1. Use of pronouns “us, my, you” to include audience and inspire a sense of community.

2. The noun “wallow” implies they are lost in a lack of hope.

3. “valley of despair” metaphor hinting at the fact that they are without hope for the future.

4. “I say to you” gives King importance and his speech vital energy, generates contrast.

5. “My friends” hints at unity again, inspires a collective group.

The idea was to encourage them to look in detail at language in the rest of the section of the speech we would be considering together. We then watched the four minute section of the speech:

Students had their copies of the speech  Martin Luther King infront of them, with the following at the bottom to support with understanding.

Difficult definitions: Wallow (noun): to stay in an emotion of depression. Creed (noun): a set of beliefs or aims. Self-evident (adjective): obvious and clear. Oppression (noun): cruel and unjust treatment. Interposition (noun): the act of intervening in something. Nullificaiton (noun): the act of cancelling something.

They made some points on the sheet as they watched it. Having just done persuasive lively articles the students could identity some of the features used and could highlight some ways in which King seeks to win over his audience. Having modelled more detailed annotations of the opening lines I wanted to prompt them to some deeper reflections. I prepared some prompt questions and set them off in pairs for a few minutes. The first three minute section involved them considering:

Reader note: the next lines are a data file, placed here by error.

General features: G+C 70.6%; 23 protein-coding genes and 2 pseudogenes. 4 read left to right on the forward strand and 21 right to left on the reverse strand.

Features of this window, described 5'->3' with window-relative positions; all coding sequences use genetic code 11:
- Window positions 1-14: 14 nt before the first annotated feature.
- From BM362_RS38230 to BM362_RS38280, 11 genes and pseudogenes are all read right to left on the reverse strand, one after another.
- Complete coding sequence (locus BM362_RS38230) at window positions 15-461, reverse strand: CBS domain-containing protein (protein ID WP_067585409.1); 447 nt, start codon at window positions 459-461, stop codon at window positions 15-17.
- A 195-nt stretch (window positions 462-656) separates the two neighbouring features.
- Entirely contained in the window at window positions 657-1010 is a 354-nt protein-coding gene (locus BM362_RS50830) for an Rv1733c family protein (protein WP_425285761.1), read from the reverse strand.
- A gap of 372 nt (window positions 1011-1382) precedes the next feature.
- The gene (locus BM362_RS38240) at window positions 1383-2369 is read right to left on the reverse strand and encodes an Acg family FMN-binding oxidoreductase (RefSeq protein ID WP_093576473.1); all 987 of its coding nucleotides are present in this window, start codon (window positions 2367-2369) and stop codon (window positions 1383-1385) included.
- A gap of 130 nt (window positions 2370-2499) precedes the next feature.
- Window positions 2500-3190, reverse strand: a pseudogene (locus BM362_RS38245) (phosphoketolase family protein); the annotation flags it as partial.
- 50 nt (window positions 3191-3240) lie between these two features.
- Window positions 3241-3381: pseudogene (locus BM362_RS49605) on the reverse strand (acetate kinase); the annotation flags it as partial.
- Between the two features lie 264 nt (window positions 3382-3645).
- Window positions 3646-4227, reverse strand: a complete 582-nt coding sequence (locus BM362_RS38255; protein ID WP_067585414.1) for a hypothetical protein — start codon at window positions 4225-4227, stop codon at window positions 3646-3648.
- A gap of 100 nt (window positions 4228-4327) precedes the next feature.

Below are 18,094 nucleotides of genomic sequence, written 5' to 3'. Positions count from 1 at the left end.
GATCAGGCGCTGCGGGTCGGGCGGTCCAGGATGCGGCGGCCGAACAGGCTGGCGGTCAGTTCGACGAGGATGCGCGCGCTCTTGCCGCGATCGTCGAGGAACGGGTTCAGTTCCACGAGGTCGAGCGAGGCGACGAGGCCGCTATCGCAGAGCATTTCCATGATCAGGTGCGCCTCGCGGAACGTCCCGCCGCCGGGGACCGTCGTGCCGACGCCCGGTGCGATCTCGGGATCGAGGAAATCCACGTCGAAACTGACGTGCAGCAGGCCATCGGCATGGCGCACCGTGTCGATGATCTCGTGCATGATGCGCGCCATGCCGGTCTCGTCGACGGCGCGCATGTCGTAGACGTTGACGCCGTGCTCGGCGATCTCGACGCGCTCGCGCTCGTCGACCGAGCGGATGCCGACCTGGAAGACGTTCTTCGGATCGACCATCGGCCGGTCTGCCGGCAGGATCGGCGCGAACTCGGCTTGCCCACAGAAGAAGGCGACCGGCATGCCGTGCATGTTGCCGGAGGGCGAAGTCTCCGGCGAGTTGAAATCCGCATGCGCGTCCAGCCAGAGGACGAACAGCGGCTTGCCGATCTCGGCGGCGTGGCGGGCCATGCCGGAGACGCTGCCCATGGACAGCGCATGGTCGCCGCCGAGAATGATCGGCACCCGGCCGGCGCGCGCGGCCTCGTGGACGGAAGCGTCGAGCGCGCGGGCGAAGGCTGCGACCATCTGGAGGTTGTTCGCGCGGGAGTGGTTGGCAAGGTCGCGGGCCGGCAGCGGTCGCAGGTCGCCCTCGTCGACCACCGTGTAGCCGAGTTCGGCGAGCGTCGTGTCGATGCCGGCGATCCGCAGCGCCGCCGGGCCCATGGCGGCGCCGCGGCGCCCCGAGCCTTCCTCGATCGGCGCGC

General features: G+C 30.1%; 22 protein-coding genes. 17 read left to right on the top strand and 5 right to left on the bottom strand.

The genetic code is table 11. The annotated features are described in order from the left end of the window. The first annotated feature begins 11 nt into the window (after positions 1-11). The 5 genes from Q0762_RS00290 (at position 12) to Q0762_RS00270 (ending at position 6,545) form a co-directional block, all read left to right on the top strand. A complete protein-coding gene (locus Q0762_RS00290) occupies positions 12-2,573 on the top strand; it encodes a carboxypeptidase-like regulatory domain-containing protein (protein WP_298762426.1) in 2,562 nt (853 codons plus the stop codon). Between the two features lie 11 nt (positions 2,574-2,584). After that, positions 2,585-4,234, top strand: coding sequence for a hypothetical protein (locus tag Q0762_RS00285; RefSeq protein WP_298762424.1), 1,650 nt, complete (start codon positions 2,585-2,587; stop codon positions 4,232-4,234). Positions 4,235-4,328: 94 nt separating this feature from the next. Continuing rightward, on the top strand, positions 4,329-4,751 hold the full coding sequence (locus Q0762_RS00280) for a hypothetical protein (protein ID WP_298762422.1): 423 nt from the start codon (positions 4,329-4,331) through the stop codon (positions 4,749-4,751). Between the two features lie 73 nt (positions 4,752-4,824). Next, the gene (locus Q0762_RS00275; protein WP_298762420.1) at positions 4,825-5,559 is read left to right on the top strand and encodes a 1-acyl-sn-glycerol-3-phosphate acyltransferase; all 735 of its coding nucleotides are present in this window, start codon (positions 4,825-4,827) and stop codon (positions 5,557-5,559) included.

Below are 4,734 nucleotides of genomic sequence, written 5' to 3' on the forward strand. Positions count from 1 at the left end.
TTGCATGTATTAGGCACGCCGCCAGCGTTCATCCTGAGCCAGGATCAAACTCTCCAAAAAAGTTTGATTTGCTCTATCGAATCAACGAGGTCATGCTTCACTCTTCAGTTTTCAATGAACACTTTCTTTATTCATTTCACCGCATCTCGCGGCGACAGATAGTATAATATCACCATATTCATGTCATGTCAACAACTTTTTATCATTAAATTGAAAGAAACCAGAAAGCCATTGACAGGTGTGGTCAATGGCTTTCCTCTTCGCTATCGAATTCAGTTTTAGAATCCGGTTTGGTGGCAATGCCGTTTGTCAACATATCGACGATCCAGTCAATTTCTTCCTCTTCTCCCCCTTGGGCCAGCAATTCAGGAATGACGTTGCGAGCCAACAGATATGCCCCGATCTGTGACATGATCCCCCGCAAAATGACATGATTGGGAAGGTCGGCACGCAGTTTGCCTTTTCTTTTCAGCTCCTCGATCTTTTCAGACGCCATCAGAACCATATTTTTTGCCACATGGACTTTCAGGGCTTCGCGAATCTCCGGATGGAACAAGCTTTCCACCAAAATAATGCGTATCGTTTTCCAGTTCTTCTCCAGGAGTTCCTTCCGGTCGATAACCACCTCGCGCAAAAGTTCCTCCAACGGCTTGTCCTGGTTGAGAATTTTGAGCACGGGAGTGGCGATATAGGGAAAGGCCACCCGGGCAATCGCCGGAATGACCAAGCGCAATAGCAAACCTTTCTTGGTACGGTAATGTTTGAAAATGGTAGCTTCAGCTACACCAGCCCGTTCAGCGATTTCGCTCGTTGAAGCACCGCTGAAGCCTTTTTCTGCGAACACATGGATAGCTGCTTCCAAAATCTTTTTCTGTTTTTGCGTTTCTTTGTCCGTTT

• Why does King mention “difficulties” in paragraph two? What is he aiming to do?
  • What does he mean by “rooted”?
  • What do you think the American Dream is? How does he think this could be achieved?
  • What does he mean by the “Table of Brotherhood?”

This encouraged them to reflect carefully on word choice and structure. We then built on this as a class, sharing ideas and dialogue. Students added to their points as we went along, with lots of reminders and lots of holding up of their annotations in the air to share as a group (useful way to ensure everyone is keeping up with notes and to praise effort). They then recorded a one paragraph summary of the speech, using the key words we had built up together as a group from the annotations. This is the start of  one student’s:


Once we had shared this they then came up with what they felt was the key criteria for a speech and we recorded this in their books:

  • 1. Using pronouns to appeal to audience.
  • 2. Clear message
  • 3. Use of techniques: repetition, list of three, emotive language,
  • 4. Use of a range of interesting and engaging vocabulary.
  • 5. Use of appealing to the emotion of the audience.
  • 6. Passionate delivery.